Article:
That’s not entirely unprecedented; Obama did not mention any Republicans during his 2015 address.

For that matter, Republicans

Trump made a special point to mention Rep. Steve ScaliseStephen (Steve) Joseph ScalisePence to headline pro-Trump PAC event: report Dems sour on shutdown tactics Scalise returns to Capitol after post-shooting surgery MORE (R-La.), the House majority whip who survived a gunman’s assault on a congressional baseball practice last summer.

But, in a speech that highlighted a cast of characters seemingly large enough to fill half the gallery, Trump did not mention any other members of Congress.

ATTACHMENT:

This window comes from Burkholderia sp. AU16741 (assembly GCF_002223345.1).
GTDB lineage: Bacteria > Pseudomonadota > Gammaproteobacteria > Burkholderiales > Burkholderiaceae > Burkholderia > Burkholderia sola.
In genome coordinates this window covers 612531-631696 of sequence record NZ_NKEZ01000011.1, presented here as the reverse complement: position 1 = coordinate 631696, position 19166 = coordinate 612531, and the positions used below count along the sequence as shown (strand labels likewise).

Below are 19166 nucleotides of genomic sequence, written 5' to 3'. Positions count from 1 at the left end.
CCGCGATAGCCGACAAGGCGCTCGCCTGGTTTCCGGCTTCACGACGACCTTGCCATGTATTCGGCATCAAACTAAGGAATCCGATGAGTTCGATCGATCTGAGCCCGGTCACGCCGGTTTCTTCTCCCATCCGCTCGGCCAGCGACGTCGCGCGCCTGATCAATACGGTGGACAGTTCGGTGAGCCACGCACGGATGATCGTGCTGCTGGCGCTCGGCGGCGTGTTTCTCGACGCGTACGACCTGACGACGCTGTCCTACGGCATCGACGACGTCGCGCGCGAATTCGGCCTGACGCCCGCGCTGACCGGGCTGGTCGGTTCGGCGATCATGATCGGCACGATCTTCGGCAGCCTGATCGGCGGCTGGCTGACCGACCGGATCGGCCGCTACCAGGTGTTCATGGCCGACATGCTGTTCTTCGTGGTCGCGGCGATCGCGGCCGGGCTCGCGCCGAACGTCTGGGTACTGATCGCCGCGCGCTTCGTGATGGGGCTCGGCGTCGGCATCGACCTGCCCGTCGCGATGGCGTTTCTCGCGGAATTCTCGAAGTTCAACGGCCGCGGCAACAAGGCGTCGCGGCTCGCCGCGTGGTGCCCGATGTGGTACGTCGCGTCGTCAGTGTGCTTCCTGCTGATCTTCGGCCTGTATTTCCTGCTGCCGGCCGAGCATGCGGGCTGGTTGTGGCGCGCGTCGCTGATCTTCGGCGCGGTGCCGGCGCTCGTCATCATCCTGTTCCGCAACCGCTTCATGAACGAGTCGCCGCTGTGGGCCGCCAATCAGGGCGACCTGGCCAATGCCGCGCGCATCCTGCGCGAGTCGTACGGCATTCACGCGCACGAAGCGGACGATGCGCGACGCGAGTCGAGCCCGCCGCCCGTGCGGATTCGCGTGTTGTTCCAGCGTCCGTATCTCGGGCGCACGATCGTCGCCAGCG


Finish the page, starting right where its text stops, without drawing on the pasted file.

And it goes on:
After a year in which he publicly or privately expressed his frustrations with Attorney General Jeff SessionsJefferson (Jeff) Beauregard SessionsEPA chief braces for grilling from Senate Dems Kelly has disclaimer in Justice conversations: White House doesn’t expect them to do anything illegal Trump furious over DOJ guidance against releasing Nunes memo: report MORE, Secretary of State Rex TillersonRex Wayne TillersonTop Dems demand answers from State Department after employees cite career concerns Trump condemns Kabul bombing Tillerson: US, European allies working on Iran nuclear deal MORE, Commerce Secretary Wilbur RossWilbur Louis RossThe time is now for Trump to deliver on promise to US steelworkers Trump doesn’t start a trade war, just fires a warning shot across the bow America needs a Census Bureau director who will count all fairly MORE and former Health and Human Services Secretary Tom PriceThomas (Tom) Edmunds PriceOvernight Health Care: Senate Dems block 20-week abortion ban | Azar sworn in as HHS chief | Dems demand answers on family planning funds | GOP takes sting out of ObamaCare Overnight Regulation: White House downplays talk of nationalizing 5G after blowback | Azar sworn in as HHS chief | EPA chief set for grilling | Crypto exchange under scrutiny after massive theft Azar sworn in as HHS chief MORE, Trump didn’t share credit with many of his own appointees, either. He spotlighted only a single member of his own Cabinet, Defense Secretary James MattisJames Norman MattisTrump: We won’t talk with the Taliban Mattis stresses diplomacy in handling North Korea’s ‘reckless rhetoric’ Troops suing Trump over transgender ban ask judge to permanently block the directive MORE.